Hampton Shaler Water Authority testing confirms water is safe
The Hampton Shaler Water Authority regularly tests water for its customers, whether required or voluntarily, and results are encouraging.
For instance, as a reassurance to its customers, the HSWA provided a voluntary report last year showing schools in the Hampton Township are well below any concerning lead levels, according to Sam Scarfone, director.
“HSWA tested our schools because we felt our customers would want assurance that their children are not being exposed to lead,” said Scarfone.
He said the main reasoning for lead in water is corrosion of pipes.
“I really didn't expect to find high levels at the schools but it's always nice to know for sure,” he said.
While schools are not required for testing, the EPA does requires testing for homes, said Scarfone. Its criteria for a testing site is a residence with a lead water service line or a home that was built between 1983 and 1988. EPA considers these homes as TIER 1 sampling sites, according to Scarfone.
The EPA requires action to be taken for anything tested at or above 15 parts per billion. Central Elementary was detected low at a level of 2 parts per billion, Poff at 3, Hampton Middle School at 4 and Hampton High School at 8.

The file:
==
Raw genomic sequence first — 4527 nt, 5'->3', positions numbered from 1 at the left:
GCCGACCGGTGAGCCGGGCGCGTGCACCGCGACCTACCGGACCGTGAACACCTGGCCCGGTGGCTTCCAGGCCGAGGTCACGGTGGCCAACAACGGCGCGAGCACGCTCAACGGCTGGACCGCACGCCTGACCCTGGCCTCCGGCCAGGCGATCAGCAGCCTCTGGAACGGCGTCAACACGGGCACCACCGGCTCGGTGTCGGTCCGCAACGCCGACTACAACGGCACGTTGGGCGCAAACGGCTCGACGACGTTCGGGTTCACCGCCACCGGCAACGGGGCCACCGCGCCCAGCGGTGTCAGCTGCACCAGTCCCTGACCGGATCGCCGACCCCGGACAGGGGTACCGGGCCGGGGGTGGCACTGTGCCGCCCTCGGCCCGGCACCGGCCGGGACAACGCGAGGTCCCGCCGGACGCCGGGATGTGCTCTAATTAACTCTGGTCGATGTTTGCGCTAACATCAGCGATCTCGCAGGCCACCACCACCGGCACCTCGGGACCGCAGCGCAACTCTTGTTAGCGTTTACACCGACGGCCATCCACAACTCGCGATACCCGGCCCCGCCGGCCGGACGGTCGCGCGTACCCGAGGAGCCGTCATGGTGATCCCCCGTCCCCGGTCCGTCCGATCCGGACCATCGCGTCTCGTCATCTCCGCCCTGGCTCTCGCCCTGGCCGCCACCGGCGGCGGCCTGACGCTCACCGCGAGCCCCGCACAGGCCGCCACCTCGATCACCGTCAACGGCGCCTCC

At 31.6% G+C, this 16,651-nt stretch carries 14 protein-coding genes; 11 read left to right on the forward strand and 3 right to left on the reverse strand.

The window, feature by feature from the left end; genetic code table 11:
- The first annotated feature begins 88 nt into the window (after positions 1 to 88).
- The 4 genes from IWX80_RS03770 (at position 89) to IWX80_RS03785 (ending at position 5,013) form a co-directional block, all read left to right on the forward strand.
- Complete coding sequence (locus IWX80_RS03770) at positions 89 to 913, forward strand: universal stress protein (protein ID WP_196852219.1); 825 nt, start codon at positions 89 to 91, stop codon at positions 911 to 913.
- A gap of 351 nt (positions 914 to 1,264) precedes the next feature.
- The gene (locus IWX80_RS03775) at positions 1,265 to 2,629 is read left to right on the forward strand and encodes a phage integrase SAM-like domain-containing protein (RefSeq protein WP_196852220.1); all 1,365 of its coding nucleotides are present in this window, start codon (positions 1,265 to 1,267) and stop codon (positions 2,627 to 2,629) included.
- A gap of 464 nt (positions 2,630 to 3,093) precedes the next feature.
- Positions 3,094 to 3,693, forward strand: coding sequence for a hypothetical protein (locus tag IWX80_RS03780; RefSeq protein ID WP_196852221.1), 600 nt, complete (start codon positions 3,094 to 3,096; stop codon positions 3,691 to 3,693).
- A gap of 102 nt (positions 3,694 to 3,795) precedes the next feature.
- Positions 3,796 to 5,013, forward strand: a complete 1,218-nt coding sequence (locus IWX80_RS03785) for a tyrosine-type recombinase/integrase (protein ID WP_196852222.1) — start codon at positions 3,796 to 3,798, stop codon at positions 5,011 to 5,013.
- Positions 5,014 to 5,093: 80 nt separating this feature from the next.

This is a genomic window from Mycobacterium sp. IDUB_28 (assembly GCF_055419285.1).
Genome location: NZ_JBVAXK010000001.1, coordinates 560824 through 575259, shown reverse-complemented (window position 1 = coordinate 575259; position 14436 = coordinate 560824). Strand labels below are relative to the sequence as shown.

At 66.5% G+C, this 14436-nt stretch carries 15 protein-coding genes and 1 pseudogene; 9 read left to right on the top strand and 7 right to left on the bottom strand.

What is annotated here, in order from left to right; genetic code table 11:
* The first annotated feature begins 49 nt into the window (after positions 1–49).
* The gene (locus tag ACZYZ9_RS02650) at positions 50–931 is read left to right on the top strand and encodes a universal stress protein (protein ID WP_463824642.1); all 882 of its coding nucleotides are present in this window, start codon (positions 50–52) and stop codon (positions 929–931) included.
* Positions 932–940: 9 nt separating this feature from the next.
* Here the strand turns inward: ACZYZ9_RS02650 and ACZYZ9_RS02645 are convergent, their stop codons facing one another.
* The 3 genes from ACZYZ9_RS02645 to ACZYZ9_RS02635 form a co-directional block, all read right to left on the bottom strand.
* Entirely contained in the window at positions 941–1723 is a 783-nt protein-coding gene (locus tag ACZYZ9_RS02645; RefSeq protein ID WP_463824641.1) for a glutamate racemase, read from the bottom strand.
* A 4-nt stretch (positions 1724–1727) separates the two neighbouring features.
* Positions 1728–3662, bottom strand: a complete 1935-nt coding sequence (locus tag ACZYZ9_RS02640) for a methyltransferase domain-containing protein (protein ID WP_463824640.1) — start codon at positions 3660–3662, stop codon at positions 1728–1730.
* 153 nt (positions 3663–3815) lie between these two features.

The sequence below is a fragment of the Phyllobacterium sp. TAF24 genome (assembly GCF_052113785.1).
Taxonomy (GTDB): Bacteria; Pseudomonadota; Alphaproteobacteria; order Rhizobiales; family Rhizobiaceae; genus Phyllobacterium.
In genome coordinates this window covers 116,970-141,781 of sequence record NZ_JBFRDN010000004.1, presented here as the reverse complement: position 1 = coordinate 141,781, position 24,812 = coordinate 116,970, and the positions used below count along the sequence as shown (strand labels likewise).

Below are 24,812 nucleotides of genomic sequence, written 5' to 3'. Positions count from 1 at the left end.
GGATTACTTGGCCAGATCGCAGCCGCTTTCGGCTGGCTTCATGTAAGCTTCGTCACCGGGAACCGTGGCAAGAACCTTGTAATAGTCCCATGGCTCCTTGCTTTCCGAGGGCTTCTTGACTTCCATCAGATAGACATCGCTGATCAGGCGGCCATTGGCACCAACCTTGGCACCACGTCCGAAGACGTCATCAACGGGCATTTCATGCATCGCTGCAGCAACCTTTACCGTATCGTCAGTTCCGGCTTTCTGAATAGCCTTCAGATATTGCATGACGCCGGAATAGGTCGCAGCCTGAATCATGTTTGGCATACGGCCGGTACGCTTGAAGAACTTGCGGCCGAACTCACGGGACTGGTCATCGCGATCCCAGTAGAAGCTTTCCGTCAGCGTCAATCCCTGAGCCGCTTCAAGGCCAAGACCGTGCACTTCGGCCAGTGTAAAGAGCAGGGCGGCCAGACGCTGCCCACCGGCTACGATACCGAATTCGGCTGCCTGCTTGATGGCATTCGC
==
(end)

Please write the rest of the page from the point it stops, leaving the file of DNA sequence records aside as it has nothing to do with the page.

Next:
The report also showed Shaler Area schools having low levels.
When asked why the Pittsburgh Water and Sewer Authority (PWSA) has reported as having elevated lead levels, Scarfone said it's important to know that lead usually comes into water from corrosion of pipes, not the water supplier facility, and the HSWA uses “hexametaphosphate” to help reduce levels.
He said PWSA uses a “PH adjustment for corrosion control which by industry standards is not as effective,” he said.
The PWSA reported the 90th percentile of homes were at 18 parts per billion in December 2016, above the 15 parts per billion threshold per EPA regulations, according to an online report.
The hexametaphosphate can be described as a “phosphate-based corrosion inhibitor,” and has been used for more than 25 years in Hampton, he said.
In addition, the EPA does require a Consumer Confidence Report to be conducted by public water suppliers. Scarfone said the CCR report for 2016 was posted online just last week. And the February 2017 water quality report was just recently added to the HSWA website, which is updated seasonally.
The EPA requires HSWA to take 30 samples every three years at Tier 1 sites, so the next round won't be due until 2019, said Scarfone.
In regard to residences, the HSWA tested 15 homes last year built between the 1983 to 1988 timeline and found these to be well below the 15 parts per billion, with the 90th percentile to be 2 parts per billion, according to its online report.
While it doesn't regulate water testing, Allegheny County does inspect the actual water supplier facilities, said Jim Kelly, deputy director of environmental health at Allegheny County. He said for residents with older homes and aging infrastructure to test for lead.
“A simple water filter can make an easy fix,” said Kelly.
He said it's most important for those with very young children who are more susceptible to effects of lead.
Natalie Beneviat is a Tribune-Review contributor.